This piece is adapted from a sermon I wrote to preach at Sojourners UCC Church in Charlottesville on Sunday, June 9. I was invited to speak in honor of Pride Month about queer-inclusive faith communities. I began by reading the poem “WHAT THE QUEER COMMUNITY SHOULD HAVE TOLD US” by Kai Cheng Thom, a trans woman of color writer, performer, lasagna lover, and wicked witch.
I first read this poem years ago and thought yes, that’s what I need to hear. That’s what I need to hear over and over again.
Once when I was in college, we had a student and faculty queer mentoring event I barely remember except for Dr. Karen Singleton, a queer Black woman therapist, answering a question about what she wished she’d been told growing up about being gay.
She said: “I wish someone told me it was going to be fun. It’s really fun.”
20-year-old me breathed that thought into the depths of my body. I wanted that feeling. I wanted that fun.
I’d known I was queer for a long time before coming out. I didn’t know being queer would be so much fun. I didn’t know it would be so worth it. Worth everything. The pleasure of queer love, sex, romance. The indescribable feeling of feeling like myself.
And the other feeling layered on top of that, the feeling we call Pride. Not hubris, but pride as a good thing, pride as celebration. Telling my new coworkers about my wonderful girlfriend and her two wonderful daughters. Putting “queer femme” in my twitter bio. Visiting my favorite queer beaches and dyke bars.
The origin of Pride Month is the 1969 Stonewall uprising. Trans women of color fought back against police violence at the Stonewall Inn gay bar in New York and that’s the origin of what we honor each June.
So Pride isn’t just about coming out.
It’s about fighting back.
It’s about the acts of resistance that directly dismantle systems of oppression and liberate us and our loved ones.
Protest. Organizing. Activism.
It’s not just about who we are. It’s about what we need from the world in order to best be who we are, in order to love and thrive and have so much fun. And it’s about what we need to change in the world in order to best meet those needs for ourselves and all who come after us. Queer liberation challenges and changes the status quo.
So what does it mean to celebrate Pride as people of faith? What does it mean to celebrate Pride as a faith community?
My comments today primarily focus on this second question. I will weave a story in three parts, through three communities: the one in which I came of age before I came out; the one through which I re-entered my faith as I was coming out; and the one I yearn for now.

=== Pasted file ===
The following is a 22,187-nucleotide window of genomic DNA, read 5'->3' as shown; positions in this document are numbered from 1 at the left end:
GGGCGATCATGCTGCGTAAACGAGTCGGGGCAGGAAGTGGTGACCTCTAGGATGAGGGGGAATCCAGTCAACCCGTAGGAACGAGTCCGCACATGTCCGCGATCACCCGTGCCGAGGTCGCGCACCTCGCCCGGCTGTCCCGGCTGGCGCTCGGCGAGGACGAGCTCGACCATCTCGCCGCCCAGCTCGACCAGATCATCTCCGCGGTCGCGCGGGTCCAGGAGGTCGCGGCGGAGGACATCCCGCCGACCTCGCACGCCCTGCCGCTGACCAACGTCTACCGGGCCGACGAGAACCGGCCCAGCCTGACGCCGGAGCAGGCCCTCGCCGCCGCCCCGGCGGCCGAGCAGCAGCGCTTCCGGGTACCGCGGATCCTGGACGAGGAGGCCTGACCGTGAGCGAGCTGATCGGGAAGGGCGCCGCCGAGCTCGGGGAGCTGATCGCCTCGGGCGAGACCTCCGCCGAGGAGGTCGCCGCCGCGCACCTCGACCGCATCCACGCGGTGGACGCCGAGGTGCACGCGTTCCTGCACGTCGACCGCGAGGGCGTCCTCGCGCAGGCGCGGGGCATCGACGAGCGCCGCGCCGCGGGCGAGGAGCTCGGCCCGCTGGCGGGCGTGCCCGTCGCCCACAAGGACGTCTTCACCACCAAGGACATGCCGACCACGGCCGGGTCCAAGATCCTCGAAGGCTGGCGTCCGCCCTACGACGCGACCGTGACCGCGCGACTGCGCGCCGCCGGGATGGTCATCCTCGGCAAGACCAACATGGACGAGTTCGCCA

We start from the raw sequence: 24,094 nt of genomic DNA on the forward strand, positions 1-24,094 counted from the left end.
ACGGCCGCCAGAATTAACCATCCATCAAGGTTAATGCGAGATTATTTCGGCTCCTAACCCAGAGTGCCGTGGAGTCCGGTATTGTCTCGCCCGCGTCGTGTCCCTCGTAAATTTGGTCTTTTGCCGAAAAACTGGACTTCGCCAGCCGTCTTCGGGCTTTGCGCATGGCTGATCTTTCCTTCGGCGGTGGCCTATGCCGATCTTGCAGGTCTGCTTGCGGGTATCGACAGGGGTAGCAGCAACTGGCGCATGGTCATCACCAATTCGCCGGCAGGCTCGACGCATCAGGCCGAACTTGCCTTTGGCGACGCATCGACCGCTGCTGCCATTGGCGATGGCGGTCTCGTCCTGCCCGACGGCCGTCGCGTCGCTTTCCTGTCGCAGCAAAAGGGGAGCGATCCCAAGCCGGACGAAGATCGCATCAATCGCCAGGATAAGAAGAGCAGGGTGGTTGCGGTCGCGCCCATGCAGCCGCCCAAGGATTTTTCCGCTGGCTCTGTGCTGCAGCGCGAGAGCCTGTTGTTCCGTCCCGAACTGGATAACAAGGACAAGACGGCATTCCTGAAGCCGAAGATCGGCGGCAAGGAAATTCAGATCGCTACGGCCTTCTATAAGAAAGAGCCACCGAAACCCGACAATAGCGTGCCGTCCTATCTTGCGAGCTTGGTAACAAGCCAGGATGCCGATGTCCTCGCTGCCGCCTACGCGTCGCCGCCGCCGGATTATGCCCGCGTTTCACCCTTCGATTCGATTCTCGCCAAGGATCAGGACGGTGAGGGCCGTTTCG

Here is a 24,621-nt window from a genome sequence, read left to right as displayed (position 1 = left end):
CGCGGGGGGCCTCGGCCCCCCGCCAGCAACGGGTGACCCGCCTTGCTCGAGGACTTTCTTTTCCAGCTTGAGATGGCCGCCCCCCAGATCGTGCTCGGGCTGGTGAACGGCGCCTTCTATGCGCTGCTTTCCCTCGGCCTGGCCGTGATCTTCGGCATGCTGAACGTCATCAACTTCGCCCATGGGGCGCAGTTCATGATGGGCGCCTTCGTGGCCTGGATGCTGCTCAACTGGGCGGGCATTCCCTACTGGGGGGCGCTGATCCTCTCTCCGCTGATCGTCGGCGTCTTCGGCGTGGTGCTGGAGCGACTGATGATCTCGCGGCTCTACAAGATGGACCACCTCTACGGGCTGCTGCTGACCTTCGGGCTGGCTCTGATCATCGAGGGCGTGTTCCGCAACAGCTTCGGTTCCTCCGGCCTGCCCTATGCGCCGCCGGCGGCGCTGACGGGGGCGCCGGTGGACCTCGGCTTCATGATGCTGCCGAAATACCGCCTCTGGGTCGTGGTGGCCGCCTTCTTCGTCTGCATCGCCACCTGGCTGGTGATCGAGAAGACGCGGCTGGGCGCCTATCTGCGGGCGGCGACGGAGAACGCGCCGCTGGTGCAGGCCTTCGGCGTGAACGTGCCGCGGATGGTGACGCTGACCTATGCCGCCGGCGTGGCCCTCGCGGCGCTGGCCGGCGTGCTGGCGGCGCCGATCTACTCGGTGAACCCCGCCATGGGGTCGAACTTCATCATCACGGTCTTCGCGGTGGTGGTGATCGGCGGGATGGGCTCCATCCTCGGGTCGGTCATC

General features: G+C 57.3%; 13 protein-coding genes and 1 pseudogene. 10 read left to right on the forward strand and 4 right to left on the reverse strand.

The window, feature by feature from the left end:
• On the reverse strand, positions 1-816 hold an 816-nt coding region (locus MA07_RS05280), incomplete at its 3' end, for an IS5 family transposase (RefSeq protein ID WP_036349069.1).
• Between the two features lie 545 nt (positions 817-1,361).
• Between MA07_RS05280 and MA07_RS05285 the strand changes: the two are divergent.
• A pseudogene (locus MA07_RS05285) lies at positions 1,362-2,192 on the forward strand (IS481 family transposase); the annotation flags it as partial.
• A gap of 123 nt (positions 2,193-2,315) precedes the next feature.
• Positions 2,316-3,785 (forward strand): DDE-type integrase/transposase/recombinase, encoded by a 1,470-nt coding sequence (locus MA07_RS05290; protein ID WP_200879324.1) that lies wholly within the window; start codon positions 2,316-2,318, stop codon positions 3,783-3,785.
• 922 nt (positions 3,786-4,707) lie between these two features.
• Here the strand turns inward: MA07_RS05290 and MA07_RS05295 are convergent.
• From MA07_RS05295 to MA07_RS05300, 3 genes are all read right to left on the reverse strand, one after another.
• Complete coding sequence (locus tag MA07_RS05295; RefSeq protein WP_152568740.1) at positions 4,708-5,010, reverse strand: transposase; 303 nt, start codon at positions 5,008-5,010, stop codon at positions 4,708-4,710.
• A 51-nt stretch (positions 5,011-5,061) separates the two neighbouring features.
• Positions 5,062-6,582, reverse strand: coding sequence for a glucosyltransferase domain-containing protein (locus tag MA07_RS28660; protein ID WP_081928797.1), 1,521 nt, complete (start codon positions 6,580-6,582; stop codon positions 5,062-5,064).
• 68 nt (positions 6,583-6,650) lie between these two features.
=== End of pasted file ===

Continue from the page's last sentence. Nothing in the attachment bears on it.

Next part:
I am Jewish, so my experiences with personal faith and faith communities come from there.
1: Coming of Age
The community in which I came of age shows us the limits of liberal inclusion.
I grew up in a liberal community outside of Boston, Mass. I was a teenager in the middle of the Don’t Ask, Don’t Tell era at the turn of the 21st century. My large public high school had a Gay Straight Alliance and featured queer student speakers in our annual Diversity days. I had access to seeing, meeting, and learning from lesbian, gay, bisexual, queer, transgender, and genderqueer people. I loved these opportunities and drank in thirstily every drop of queerness made available to me.
But no one ever told me it was fun to be gay. They told me gay teens were at risk for being targeted, bullied, rejected, depressed. They told me gay teens were often looked down on and had a hard time.
The desires surfacing in me made me nervous.
In the same sex ed class where I decided I wouldn’t have hetero-sex in high school because I didn’t want to risk getting pregnant, I also decided I would not come out in high school. I would not be a lesbian. I decided I was fine with being secretly bisexual and I would just focus on having crushes on guys and acting straight.
I didn’t want to be gay in high school. Not because I didn’t want to be gay ever or because I thought gay people were gross, but because I wanted to be a high achieving high school student and get into an elite college before going through what sounded like a very painful potentially volatile coming out process.
I did. I dated boys and didn’t come out and did get into an elite college.
Throughout high school, I was active in Conservative Jewish youth group, a branch of Judaism with a history of condemning same-sex sexual behavior that at the time of my adolescence allowed neither gay rabbis nor same-sex marriages. There was a lot of hetero dating going on in youth group, and examples of homophobic teasing targeting boys and girls that I’ve decided not to detail here. I don’t remember any conversations with adults about sexual orientation, until one weekend my senior year when they brought in Scott Fried, a gay Jewish HIV-positive writer/educator who arrived full of affirmations and assurance. He told us over and over again: “You are sacred and more than enough.”